How to Build a Cross-Gabled Roof

A gable roof is the simplest roof to frame.

Create the Plan

A cross gable is just two gable roofs set perpendicular to each other, providing more interesting house shapes. This roof design handles heavy rains with a minimum of fuss.

Contact a builder or architect to help with the design. He lays out the floor plan and estimates the slopes of the eaves.

Review the original drawings with a structural engineer. She can take measurements, factor in weather considerations and then come up with the final design and blueprints. Check with your local code office for building code requirements. Pull all permits and arrange for inspection dates.

Scout your area for contractors. Interview several and base your choice on work ethic, previous experience and compatibility, as well as price. Keep in mind that shingling requires specialty laborers. Provide tools, if possible.

Select the materials based on your budget and how long you estimate the roof should last. Climate and extreme weather eliminates certain materials from that area.

Calculate your roof area from the blueprints. Add 10 percent for waste. Divide by 100 to get the number of square feet. Round up and use this number to figure out costs and material needs. Purchase and arrange for delivery of all materials. Have lumber and sheathing delivered directly to the roof.

Check your insurance policy for liability coverage, and check with your state for worker's compensation requirements. If you hire day laborers or specialists, you may need to withhold and file payroll taxes.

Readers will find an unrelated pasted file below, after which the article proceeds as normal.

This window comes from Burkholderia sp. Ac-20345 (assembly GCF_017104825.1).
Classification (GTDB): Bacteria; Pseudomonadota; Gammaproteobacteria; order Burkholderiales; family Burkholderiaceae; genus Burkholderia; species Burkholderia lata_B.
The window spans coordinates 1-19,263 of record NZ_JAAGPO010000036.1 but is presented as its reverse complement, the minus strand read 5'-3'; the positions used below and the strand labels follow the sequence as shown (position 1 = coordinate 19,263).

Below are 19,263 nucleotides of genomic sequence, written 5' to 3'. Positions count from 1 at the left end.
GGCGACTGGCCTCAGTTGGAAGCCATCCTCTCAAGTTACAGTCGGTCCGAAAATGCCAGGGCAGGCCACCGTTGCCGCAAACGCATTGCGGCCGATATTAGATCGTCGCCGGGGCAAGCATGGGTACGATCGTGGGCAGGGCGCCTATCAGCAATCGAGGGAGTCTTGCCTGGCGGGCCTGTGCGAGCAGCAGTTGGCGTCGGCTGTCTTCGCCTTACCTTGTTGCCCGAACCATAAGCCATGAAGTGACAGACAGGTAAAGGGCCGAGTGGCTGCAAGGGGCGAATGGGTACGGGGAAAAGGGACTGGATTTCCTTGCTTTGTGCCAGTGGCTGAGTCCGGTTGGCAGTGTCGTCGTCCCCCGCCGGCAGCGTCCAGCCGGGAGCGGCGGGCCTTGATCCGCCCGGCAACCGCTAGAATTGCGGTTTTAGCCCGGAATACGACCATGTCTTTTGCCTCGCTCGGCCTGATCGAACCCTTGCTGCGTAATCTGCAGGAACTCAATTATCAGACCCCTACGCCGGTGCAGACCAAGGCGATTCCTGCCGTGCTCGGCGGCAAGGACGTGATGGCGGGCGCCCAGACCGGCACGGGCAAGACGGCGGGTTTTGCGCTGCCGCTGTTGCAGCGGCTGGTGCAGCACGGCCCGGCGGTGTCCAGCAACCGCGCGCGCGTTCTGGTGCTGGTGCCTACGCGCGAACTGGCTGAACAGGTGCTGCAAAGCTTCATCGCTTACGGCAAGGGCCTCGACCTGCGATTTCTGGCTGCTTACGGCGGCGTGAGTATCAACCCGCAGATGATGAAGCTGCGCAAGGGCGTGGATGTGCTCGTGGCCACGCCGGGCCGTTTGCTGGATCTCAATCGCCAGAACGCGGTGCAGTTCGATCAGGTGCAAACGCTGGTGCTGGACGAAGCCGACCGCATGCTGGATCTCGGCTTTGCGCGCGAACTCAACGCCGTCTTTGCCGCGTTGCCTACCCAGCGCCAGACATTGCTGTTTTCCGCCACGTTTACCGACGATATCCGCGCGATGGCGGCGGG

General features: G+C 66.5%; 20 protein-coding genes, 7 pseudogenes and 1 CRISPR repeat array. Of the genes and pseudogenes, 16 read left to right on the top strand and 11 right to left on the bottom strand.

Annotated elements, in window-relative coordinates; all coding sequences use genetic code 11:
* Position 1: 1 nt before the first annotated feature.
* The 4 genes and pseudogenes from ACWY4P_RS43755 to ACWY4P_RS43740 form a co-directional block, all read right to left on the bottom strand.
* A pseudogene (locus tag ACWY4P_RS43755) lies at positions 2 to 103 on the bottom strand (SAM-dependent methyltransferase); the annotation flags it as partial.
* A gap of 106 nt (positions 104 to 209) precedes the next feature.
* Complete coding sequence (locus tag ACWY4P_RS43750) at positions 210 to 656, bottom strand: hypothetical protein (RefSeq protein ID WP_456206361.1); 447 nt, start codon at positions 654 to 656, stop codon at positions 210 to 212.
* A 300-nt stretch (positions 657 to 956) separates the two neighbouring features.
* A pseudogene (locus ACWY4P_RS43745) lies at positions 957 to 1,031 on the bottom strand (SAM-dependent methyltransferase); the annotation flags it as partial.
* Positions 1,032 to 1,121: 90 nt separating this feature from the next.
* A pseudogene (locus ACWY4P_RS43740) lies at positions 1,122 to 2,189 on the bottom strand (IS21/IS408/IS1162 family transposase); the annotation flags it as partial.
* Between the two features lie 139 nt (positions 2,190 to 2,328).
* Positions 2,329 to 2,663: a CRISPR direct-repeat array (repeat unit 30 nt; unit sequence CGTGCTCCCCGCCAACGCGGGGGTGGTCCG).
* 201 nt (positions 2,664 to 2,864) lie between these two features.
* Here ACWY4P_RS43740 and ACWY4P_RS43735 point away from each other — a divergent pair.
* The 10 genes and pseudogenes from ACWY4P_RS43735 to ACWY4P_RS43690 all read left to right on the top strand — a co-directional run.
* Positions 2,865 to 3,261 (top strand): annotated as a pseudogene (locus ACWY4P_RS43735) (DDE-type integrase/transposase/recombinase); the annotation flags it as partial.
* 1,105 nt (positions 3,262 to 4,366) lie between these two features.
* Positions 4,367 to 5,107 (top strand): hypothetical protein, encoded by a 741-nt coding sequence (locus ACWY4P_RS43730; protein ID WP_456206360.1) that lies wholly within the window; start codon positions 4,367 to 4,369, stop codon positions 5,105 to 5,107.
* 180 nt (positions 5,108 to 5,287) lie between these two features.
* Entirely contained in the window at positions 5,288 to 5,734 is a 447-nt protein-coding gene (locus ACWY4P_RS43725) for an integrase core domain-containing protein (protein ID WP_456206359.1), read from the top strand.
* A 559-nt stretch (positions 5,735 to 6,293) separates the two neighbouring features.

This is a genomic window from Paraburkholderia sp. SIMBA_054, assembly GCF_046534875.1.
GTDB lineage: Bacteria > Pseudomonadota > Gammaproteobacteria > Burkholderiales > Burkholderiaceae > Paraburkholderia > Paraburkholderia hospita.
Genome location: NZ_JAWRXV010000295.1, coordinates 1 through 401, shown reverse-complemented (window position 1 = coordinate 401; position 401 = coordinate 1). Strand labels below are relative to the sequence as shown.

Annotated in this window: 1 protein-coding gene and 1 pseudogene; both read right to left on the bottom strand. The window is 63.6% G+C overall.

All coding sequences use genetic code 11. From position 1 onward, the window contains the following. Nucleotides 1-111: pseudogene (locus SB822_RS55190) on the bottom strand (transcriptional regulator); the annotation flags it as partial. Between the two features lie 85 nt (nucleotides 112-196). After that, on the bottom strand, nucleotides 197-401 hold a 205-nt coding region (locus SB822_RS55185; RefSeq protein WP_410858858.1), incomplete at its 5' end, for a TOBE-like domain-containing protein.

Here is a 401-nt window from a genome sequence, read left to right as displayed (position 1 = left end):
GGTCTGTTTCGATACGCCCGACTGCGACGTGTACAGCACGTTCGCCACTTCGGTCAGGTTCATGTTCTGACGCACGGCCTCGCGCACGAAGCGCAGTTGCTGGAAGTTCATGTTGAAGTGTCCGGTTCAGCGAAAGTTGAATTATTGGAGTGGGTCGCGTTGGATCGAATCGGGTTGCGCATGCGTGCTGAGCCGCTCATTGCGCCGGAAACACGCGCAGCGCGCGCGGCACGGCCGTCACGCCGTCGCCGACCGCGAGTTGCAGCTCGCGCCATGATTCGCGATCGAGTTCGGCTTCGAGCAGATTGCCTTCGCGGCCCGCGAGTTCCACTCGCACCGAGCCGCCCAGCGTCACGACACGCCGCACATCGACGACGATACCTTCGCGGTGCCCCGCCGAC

Construct the Roof

Cut the ridge boards and mark rafter placement to match up with wall stud layout. Cut rafters for a gable or cross-gable roof all to the same length. The birdsmouth is located in the same place on all rafters. Before framing the roof, lay several panels of plywood across the ceiling joists to provide a platform for the workers.

Bring all the roof plywood up and stack on the ceiling joists. Pass up the ridge boards and orient to the length of the gables. Bring up the rafters next and lay them with the plumb cuts facing the ridge board.

Work on the main gable first. Nail two rafters on one side of the ridge beam at either end of the board. Raise the ridge up until the birdsmouths are flat on the top plate of the wall. Nail these rafters to the walls. Nail two rafters on the opposing side ends, forming an A shape. Tack these to the top plate.

Install a stud in the gable end from the ridge to the top plate. Use a level to plumb it. Nail a 2- by 4-inch brace near the top of the stud. Nail a block to the plywood walkway, catching a couple of ceiling joists underneath.

Put the level on the 1 1/2-inch side of the stud and plumb it. Nail the 2- by 4-inch brace to the block to center the roof in place. Lay the remaining rafters in place, alternating from side to side.

Establish the ridge board for the cross gable. The inside rafters should be flush against the original gable. Nail the far end rafters into place and correct the center. Install the remaining common rafters. Nail on the collar ties and fascia. The valley between the gables needs flashing to protect against the weather. Nail plywood sheathing to the common rafters.

Finish the roof by framing in the gable ends. Lay the undercoating and then lay the shingles. Start on the side that's least visible from the street. This gives you time to gain experience.

Things You Will Need

  • Blueprints
  • Ladders and scaffolding
  • Dumpster
  • Tarps and plastic sheeting to cover plants and AC unit
  • Lumber
  • Woodworking tools
  • Work boots, gloves, hard hat, knee pads, tool belt
  • Underlayment material
  • Shingles or other finishing material
  • Hardware, including nails, screws and metal ties


  • If you're doing the work yourself, maintain your balance at all times. To aid in this, keep the roof free of debris and work from the ridge down. Set a steady pace and don't overexert yourself.
  • On steep roofs, work with a ladder jack that holds one or two scaffold planks.
  • Dump debris directly into a container, if possible. Secure the dump area from pedestrians.


  • Never work in the rain or lightning storms.
  • Keep away from the power line into your house, and keep an eye on power tool cords and air hoses.